The Trans-Tasman bubble partially reopened early in July 2021, accepting travellers from three Aussie states and the ACT without the need for quarantine.
The bubble’s partial reopening was announced July 5, with Aussies from Victoria, South Australia, Tasmania, and the ACT can travel to and fro New Zealand as long as they provide a negative COVID-19 pre-departure test within 72 hours of their boarding. These regions have had minimal or no community cases of COVID.
New Zealand Prime Minister JacintaArden stated that the Cabinet would be talking in order to find solutions for Kiwis that have been stuck in Australia due to lockdowns and travel restrictions.
The New Zealand government was able to make its decisions on a state-by-state basis due to the fact that each Australian stated handled COVID outbreaks differently.
Experts say that it’s safe enough for the partial reopening of travel, but that the government needs to stay on high alert in case any regions in the AU show outbreaks. The Sydney case in Wellington can be considered a close call, which shows the risks involved with the bubble.
The pause in travel as a result of the bubble with the AU hit NZ’s hospitality and accommodation industries, with South Island and its resorts hit particularly hard.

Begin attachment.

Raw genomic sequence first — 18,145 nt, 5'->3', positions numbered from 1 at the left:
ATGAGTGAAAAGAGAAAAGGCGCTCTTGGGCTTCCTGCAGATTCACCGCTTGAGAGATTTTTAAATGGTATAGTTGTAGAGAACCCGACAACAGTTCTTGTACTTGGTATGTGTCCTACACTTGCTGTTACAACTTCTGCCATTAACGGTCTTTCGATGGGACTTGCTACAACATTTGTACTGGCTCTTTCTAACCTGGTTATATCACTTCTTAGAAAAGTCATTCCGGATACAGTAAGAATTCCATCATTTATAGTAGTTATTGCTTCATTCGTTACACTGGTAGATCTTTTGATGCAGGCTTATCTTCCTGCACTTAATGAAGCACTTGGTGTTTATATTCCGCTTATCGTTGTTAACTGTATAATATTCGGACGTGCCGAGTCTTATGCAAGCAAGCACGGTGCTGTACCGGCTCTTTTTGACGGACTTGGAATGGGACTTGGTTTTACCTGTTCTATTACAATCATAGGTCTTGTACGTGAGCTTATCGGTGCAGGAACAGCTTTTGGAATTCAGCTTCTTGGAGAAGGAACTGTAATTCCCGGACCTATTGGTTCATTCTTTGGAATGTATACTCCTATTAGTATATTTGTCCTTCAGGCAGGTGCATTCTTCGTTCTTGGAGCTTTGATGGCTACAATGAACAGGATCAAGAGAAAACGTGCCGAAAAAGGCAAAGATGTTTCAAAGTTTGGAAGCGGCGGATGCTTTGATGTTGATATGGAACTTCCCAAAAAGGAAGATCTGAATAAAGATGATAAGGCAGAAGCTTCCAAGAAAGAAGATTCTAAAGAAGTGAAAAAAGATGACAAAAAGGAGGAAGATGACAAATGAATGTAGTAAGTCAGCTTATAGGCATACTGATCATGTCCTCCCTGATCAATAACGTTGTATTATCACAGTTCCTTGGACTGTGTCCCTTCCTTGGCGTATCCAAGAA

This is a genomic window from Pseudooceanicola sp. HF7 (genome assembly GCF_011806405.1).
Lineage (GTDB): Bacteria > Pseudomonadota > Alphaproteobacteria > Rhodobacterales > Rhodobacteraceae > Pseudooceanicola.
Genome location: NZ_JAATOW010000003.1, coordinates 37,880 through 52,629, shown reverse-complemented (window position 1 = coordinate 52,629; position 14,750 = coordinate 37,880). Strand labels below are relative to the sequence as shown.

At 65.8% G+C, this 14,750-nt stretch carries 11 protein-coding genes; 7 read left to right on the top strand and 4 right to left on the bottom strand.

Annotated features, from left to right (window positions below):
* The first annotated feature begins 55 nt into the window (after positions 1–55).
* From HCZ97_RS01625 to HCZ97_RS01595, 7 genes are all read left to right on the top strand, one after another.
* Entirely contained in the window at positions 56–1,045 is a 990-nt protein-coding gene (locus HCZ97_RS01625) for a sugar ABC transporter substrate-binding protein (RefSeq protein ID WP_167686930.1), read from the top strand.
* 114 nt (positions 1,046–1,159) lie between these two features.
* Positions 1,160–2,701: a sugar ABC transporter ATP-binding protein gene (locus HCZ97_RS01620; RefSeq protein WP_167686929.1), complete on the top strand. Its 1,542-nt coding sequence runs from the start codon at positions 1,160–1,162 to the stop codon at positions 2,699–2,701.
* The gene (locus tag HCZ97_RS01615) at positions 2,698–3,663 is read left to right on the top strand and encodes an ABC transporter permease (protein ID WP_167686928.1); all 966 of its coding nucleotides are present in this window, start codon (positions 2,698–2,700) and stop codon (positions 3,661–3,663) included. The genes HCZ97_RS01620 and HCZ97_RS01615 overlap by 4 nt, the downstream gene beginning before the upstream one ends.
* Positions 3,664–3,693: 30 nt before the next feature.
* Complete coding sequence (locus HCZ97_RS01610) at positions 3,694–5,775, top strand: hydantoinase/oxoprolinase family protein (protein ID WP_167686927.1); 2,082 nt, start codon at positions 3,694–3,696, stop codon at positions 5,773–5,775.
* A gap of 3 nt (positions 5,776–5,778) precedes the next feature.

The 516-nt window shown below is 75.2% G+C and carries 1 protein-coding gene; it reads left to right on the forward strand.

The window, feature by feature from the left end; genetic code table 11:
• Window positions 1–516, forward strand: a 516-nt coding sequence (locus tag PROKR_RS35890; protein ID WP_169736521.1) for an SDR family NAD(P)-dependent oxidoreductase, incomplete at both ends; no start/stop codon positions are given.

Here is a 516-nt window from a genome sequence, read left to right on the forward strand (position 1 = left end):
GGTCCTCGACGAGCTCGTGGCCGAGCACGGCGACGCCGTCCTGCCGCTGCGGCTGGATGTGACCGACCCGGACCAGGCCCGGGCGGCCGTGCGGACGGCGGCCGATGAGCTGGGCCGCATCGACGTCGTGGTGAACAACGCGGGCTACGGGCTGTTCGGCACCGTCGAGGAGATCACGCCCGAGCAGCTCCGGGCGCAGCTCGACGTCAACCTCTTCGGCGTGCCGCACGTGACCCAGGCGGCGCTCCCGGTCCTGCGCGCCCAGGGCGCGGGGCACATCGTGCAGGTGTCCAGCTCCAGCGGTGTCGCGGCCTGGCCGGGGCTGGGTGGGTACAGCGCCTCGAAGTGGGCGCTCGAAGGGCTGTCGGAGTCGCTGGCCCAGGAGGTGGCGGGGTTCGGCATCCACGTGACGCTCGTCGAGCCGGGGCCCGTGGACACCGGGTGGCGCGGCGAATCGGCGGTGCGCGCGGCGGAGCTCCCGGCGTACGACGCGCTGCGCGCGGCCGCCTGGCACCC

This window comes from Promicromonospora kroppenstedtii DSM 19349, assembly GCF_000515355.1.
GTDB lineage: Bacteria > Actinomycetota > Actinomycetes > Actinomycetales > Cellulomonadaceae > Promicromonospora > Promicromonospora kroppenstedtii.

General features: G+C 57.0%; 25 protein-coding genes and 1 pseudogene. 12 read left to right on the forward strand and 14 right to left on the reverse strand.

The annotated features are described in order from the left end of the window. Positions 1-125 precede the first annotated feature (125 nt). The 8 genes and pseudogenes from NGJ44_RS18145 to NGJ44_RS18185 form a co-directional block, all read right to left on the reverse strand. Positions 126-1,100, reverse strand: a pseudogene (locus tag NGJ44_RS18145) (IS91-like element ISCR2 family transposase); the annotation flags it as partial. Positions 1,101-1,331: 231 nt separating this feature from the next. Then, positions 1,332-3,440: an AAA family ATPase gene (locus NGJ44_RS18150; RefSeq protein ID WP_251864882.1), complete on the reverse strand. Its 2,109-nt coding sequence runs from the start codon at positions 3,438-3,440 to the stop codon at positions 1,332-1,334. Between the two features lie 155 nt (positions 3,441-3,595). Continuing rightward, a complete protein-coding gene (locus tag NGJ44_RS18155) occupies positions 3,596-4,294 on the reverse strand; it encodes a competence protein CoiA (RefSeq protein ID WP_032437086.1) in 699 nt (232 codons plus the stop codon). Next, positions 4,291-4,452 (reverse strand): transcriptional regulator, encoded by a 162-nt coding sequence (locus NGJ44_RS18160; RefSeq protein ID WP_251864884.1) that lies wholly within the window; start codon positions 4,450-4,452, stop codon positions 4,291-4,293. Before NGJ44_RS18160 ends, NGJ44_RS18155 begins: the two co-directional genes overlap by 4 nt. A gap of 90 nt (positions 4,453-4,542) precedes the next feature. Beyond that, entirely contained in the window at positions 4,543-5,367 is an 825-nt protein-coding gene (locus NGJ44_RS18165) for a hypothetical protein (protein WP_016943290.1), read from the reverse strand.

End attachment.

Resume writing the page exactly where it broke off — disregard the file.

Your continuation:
Hospitality New Zealand Chief Executive Julie White reported that their members have been seeing cancellations as a result of the pause. They noted that popular destinations in NZ like Queenstown had great bookings early July due to the Australian school holidays starting around that time, but the pause in travel resulted in cancellations that ran all the way up to August.
They stated that things were looking up, and the sudden snowfall early July was a good thing for businesses, but then the pause came around and kicked their teeth in.
White explains that that Wellington Alert Level 2 extension which lasted for a full 48 hours cost the hospitality and accommodation sector thousands. Though they also admit that the extension of the Alert Level also activated the resurgence subsidy payment for businesses, giving business owners $1,500 per business and $400 per employee, which was a good thing.
Hospitality New Zealand, White explains, says that they understand the rationale behind the pausing of the bubble and the extension of the Alert Level, as they recognise these things as the New Zealand government’s tools to keep Kiwis like them safe from coronavirus. They know that the health risk needs to be managed, but there is a cost, and the hospitality and accommodation sector; their industry, bears the brunt of that cost.
White states that, if anything, this incident is a sign to the Government of New Zealand, as well as to Australia and any other government, that they should get their constituents properly vaccinated as quickly as possible.
There is some consolation, however. New Zealand and Australia’s governments have been talking, and they’ve been considering expanding the travel bubble to include the Pacific Islands, which would allow Aussies and Kiwis to travel to Fiji, Tonga, and other international destinations, which would be great for people who’re in need of a holiday.
Qantas stated that this is good for sites like www.portdouglaslimo.com.au and countries dependent on tourism, and that they are all for supporting a travel bubble that goes beyond NZ and the AU.